Although the man escaped, they passed the footage to local police, who located the man nearby within 40 minutes and promptly arrested him.
Chindlur recounted the incident to Bangalore Mirror: “Around 9.30am, my friend and I were jogging when he made strange noises and eve-teased [i.e. sexually harassed] me. I tried to scare him by running after him. He tried to flee, but I chased him and hit him. However, he managed to escape.”
Chindlur added that people were “unable to digest” that women can retaliate in these situations, adding: “The fact that women can react and hit back is just not acceptable in our society.”
Chindlur shared the video on Facebook with the following comment: “I am posting this video for women to know that change will happen only when we want it to happen!”
She added: “Taught an eve-teaser a tough lesson! I was eve-teased this morning by a guy in a park where I run regularly. I chased him, hit him hard and filed an FIR. Police were extremely supportive.”
“Eve-teasing” is a term used in India to refer to sexual harassment or molestation of women by men in public places. Sexual harassment is not uncommon in India: In 2012, The Times of India conducted a study on sexual harassment and found that 70% of the women who participated said they had been subjected to lewd comments or songs from groups of men; a quarter of the women had been groped or molested by men; and in over 90% of the incidents, people nearby did not respond to help the women.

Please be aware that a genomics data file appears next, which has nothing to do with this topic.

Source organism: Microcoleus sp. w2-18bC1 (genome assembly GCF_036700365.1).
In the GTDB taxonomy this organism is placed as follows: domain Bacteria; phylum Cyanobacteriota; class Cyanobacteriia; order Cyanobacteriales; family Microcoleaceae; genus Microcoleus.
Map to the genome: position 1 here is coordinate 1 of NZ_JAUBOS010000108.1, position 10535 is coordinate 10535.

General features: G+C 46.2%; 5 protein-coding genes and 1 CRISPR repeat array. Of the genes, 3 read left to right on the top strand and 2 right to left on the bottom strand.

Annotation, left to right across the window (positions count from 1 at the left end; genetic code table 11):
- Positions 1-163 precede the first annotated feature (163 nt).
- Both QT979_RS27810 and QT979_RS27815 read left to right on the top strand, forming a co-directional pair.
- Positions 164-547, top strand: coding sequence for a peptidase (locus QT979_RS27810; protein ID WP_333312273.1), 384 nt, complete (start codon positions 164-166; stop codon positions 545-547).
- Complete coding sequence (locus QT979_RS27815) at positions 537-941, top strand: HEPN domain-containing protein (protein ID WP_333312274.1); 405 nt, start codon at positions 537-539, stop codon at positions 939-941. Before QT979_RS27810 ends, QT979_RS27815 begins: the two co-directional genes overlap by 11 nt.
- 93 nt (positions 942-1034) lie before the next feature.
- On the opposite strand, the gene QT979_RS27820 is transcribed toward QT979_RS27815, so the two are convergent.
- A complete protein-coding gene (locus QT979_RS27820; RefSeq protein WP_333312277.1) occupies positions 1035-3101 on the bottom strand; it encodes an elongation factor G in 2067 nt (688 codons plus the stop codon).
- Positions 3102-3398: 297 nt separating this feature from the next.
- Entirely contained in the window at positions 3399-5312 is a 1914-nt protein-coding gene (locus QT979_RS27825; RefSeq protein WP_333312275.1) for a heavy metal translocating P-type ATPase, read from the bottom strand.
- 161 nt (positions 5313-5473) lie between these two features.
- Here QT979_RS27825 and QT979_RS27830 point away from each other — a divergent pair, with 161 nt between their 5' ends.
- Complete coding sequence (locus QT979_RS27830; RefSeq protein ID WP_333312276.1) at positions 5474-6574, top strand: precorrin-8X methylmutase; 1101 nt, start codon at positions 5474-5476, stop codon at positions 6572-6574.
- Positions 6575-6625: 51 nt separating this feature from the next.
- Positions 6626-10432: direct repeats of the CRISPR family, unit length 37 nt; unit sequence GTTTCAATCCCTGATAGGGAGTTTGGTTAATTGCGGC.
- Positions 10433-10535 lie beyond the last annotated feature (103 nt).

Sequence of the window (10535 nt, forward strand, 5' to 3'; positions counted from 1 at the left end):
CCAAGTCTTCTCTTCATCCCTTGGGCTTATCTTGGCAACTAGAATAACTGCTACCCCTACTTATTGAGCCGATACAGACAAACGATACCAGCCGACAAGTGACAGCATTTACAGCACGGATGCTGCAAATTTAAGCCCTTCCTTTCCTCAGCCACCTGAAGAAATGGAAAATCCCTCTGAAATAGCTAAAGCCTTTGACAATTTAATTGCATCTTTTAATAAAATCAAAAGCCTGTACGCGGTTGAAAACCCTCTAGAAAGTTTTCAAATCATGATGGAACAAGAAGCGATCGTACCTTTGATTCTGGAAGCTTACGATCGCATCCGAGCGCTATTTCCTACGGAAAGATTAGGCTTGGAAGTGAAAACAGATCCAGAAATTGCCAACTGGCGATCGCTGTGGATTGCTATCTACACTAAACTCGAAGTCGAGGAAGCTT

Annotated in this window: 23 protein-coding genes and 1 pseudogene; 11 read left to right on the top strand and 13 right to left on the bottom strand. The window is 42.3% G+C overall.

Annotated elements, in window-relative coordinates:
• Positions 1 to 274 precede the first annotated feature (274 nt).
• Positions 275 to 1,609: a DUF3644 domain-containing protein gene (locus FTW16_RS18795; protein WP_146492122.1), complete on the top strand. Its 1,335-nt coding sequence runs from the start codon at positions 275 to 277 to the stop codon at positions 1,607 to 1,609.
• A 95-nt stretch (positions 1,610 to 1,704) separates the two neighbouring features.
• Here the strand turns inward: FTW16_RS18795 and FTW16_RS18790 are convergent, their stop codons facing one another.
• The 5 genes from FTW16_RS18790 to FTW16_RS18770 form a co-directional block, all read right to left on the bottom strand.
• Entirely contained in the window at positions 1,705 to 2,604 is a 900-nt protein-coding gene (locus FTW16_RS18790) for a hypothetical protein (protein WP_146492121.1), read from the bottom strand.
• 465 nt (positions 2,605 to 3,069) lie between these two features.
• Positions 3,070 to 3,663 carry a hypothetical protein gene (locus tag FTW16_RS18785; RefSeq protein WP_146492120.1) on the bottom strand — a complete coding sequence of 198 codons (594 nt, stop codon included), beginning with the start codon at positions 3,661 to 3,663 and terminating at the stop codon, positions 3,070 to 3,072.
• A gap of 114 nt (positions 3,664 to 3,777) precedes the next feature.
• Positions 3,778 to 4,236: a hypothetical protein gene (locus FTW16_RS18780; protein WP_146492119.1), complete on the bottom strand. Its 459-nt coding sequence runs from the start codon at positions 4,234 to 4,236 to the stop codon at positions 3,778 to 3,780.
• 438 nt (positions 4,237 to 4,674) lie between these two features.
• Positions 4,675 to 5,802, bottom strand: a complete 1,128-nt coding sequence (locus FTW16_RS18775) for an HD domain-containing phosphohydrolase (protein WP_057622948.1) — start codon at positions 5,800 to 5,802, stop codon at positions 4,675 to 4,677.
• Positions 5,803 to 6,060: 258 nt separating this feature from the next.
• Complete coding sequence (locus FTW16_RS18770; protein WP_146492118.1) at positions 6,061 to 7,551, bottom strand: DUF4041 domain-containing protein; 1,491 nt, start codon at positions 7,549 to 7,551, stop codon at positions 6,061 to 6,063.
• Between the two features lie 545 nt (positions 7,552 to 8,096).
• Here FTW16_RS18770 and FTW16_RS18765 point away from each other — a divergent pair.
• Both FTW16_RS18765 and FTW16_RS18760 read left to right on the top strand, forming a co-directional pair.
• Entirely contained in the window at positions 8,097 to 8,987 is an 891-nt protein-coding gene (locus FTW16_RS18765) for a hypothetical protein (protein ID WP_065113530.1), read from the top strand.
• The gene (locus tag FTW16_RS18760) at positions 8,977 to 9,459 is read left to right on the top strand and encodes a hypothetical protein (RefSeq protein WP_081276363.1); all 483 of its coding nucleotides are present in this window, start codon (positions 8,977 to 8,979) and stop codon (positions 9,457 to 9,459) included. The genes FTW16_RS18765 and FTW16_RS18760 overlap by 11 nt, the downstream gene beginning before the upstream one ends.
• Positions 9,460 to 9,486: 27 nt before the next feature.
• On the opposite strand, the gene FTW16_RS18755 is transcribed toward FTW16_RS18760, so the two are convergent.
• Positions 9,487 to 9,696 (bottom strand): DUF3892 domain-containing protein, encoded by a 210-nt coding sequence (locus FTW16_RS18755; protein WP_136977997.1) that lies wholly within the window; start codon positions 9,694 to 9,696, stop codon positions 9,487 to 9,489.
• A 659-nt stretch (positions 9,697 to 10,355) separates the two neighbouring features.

The Times of India study was commissioned in response to the horrific incident in 2012 when 23-year-old student Jyoti Singh was raped and tortured by six men in a moving bus in New Delhi. UN Women described that case as the tipping point that “brought attention to violence against women not only in India, but globally”. Since then, several more incidents of severe sexual violence have triggered international outrage, including the case of two teenage girls who were found hanged from a tree after being subjected to a gang-rape earlier this year.